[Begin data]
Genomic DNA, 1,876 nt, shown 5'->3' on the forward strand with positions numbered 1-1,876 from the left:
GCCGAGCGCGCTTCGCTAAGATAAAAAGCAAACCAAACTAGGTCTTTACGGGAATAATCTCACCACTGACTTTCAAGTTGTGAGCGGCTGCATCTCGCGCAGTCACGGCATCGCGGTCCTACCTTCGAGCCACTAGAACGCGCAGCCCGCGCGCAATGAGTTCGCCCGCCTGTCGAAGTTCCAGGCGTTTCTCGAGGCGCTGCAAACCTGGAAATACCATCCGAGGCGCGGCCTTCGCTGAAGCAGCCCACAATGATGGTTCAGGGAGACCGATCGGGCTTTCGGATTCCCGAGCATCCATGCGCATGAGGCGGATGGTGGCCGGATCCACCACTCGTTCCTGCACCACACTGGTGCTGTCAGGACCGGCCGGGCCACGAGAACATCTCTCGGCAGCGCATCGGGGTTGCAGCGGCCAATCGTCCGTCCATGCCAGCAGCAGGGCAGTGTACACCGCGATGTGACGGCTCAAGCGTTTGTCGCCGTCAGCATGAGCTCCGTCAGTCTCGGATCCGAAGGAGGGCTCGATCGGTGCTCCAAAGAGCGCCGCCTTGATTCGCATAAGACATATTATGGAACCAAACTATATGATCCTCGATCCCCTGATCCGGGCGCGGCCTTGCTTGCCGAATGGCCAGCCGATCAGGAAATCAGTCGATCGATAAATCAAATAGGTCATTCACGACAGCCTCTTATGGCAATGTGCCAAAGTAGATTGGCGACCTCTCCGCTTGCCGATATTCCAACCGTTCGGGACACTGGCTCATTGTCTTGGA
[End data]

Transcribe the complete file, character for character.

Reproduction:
Genomic DNA, 1,876 nt, shown 5'->3' on the forward strand with positions numbered 1-1,876 from the left:
GCCGAGCGCGCTTCGCTAAGATAAAAAGCAAACCAAACTAGGTCTTTACGGGAATAATCTCACCACTGACTTTCAAGTTGTGAGCGGCTGCATCTCGCGCAGTCACGGCATCGCGGTCCTACCTTCGAGCCACTAGAACGCGCAGCCCGCGCGCAATGAGTTCGCCCGCCTGTCGAAGTTCCAGGCGTTTCTCGAGGCGCTGCAAACCTGGAAATACCATCCGAGGCGCGGCCTTCGCTGAAGCAGCCCACAATGATGGTTCAGGGAGACCGATCGGGCTTTCGGATTCCCGAGCATCCATGCGCATGAGGCGGATGGTGGCCGGATCCACCACTCGTTCCTGCACCACACTGGTGCTGTCAGGACCGGCCGGGCCACGAGAACATCTCTCGGCAGCGCATCGGGGTTGCAGCGGCCAATCGTCCGTCCATGCCAGCAGCAGGGCAGTGTACACCGCGATGTGACGGCTCAAGCGTTTGTCGCCGTCAGCATGAGCTCCGTCAGTCTCGGATCCGAAGGAGGGCTCGATCGGTGCTCCAAAGAGCGCCGCCTTGATTCGCATAAGACATATTATGGAACCAAACTATATGATCCTCGATCCCCTGATCCGGGCGCGGCCTTGCTTGCCGAATGGCCAGCCGATCAGGAAATCAGTCGATCGATAAATCAAATAGGTCATTCACGACAGCCTCTTATGGCAATGTGCCAAAGTAGATTGGCGACCTCTCCGCTTGCCGATATTCCAACCGTTCGGGACACTGGCTCATTGTCTTGGA